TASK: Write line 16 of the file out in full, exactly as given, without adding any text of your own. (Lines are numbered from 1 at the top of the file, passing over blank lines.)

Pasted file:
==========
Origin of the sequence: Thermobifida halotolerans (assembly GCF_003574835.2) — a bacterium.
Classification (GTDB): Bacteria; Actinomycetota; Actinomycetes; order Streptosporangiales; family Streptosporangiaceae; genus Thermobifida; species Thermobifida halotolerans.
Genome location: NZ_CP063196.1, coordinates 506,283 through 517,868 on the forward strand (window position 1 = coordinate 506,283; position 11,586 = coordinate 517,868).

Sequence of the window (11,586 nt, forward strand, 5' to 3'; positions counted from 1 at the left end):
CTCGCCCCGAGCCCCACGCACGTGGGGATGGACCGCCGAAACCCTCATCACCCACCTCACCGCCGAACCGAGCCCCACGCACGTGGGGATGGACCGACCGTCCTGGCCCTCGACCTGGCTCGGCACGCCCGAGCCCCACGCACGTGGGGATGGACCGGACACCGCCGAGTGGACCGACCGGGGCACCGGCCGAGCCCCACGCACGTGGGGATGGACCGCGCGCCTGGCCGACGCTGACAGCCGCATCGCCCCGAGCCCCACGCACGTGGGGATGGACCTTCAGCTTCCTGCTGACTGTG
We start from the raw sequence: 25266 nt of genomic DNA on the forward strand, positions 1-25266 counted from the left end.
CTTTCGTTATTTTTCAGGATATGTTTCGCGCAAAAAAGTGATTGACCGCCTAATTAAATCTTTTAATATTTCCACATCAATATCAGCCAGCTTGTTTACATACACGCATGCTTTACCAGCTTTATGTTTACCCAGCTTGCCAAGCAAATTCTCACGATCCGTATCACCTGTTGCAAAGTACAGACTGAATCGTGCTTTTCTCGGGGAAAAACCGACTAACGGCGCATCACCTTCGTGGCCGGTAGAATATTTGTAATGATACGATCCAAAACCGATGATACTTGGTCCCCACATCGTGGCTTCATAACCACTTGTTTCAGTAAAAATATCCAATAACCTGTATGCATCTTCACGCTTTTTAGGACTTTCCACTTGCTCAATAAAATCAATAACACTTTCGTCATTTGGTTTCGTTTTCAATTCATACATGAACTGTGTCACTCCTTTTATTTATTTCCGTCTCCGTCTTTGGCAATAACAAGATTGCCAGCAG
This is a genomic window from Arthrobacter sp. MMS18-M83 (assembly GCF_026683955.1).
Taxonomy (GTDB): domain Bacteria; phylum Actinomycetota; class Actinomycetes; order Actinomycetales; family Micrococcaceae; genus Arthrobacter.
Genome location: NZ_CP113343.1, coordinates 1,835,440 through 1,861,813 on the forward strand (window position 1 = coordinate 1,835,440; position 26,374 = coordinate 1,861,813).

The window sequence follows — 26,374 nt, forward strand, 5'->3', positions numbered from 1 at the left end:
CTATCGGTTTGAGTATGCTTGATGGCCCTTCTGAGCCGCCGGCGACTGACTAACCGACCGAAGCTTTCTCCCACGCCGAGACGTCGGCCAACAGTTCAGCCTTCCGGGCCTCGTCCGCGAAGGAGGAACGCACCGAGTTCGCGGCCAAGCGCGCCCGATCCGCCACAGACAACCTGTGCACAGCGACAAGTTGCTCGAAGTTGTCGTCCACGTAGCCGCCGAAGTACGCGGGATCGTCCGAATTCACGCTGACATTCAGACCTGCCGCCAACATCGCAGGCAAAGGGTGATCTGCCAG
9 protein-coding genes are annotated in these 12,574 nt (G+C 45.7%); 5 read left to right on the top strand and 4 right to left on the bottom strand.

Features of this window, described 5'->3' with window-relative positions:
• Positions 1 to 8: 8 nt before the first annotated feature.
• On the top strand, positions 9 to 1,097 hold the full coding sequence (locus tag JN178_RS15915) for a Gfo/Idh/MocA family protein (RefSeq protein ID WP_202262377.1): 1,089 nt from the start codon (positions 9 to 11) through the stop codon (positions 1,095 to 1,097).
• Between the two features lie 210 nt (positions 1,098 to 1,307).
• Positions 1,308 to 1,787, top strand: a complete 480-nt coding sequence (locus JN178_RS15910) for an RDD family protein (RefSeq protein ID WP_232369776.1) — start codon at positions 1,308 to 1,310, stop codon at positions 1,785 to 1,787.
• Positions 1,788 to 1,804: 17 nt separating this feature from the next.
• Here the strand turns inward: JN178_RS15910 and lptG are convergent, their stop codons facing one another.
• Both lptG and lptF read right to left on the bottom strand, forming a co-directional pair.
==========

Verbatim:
• On the top strand, positions 9 to 1,097 hold the full coding sequence (locus tag JN178_RS15915) for a Gfo/Idh/MocA family protein (RefSeq protein ID WP_202262377.1): 1,089 nt from the start codon (positions 9 to 11) through the stop codon (positions 1,095 to 1,097).